“Many red flags were not specific to what they were saying, but rather how they were saying it,” said Feng. “For example, using strong language like ‘cure’ or ‘guarantee’, promoting their own products, and relying on anecdotal evidence instead of empirical research is suggestive of poor-quality information in online dementia information.”

The researchers stated this type of information is pricey with people spending money into products with little or no scientific proof for their effectiveness.

In addition, the advice could cause tension and may have an effect on the physician-patient relationship. The patients may lose their trust in their physician, if the Dr. disagrees with the recommendations on the websites. In other cases, the patients may keep their Dr. in the dark about the changes they have made in their daily habits.

The researchers are creating a tool named QUEST, a simple test of six questions to help people recognize high-level information online.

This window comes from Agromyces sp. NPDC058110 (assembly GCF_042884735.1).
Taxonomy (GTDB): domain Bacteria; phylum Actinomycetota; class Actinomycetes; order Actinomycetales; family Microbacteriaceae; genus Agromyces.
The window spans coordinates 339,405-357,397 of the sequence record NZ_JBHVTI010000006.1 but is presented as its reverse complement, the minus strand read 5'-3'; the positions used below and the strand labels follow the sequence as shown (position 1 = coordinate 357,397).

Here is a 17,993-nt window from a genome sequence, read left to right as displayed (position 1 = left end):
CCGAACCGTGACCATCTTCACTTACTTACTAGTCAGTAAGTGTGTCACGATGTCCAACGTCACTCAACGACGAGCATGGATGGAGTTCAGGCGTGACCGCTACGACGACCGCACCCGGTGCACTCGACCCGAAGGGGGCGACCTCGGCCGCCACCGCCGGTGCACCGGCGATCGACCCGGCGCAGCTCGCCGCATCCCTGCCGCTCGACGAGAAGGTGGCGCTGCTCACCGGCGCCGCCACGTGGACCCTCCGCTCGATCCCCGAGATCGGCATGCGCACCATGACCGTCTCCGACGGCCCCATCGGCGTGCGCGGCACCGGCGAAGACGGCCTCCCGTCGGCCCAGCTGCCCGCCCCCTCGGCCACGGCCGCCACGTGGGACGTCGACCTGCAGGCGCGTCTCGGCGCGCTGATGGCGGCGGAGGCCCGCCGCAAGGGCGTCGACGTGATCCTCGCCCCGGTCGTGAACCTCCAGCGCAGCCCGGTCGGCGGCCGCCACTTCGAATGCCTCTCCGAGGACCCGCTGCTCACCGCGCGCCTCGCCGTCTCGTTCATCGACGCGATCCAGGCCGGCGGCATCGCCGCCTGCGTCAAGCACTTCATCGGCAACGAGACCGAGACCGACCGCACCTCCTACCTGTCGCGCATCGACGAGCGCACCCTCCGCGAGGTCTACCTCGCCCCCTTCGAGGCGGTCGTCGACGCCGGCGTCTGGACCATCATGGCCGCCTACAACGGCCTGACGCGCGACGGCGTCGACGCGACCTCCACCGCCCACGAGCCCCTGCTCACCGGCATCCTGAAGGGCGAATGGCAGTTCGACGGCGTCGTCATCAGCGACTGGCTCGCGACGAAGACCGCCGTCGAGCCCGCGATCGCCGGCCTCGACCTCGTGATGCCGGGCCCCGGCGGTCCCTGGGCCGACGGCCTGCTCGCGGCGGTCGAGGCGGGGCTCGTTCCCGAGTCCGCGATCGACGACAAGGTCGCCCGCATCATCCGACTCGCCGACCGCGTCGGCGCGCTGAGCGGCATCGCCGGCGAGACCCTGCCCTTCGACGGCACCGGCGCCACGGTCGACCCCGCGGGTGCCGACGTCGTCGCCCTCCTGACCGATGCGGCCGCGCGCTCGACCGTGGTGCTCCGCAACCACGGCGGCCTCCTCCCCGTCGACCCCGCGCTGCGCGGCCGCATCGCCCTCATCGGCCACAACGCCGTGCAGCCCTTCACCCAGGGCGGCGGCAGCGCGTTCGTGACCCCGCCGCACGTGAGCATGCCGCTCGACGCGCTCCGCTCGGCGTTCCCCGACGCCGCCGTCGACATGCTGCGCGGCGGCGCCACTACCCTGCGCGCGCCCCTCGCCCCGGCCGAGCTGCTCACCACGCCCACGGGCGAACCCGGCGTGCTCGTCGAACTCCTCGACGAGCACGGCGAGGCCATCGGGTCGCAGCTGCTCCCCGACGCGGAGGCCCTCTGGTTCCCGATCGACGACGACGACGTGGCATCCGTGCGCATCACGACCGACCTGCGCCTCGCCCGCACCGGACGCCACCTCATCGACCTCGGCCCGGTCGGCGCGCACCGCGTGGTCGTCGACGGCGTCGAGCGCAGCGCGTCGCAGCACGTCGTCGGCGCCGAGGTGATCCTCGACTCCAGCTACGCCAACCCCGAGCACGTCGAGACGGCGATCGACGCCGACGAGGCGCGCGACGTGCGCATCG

climate change could result in $10-billion revenue loss in future fisheries

New UBC study finds global fisheries are at a risk of loosing close to $10 billion of their annual income by 2050, if climate change is left unchecked. According to the study the countries most dependent on fisheries for food will be the ones most effected.

In a previous study, UBC’s Institute for Oceans and Fisheries found the effects of climate change including rise in temperatures, changes in ocean salinity, acidity and oxygen levels will likely result in decreased catches.

“Developing countries most dependent on fisheries for food and revenue will be hardest hit,” said Vicky Lam, a postdoctoral fellow at UBC’s Institute for the Oceans and Fisheries, and the study’s lead author. “It is necessary to implement better marine resource management plans to increase stock resilience to climate change.”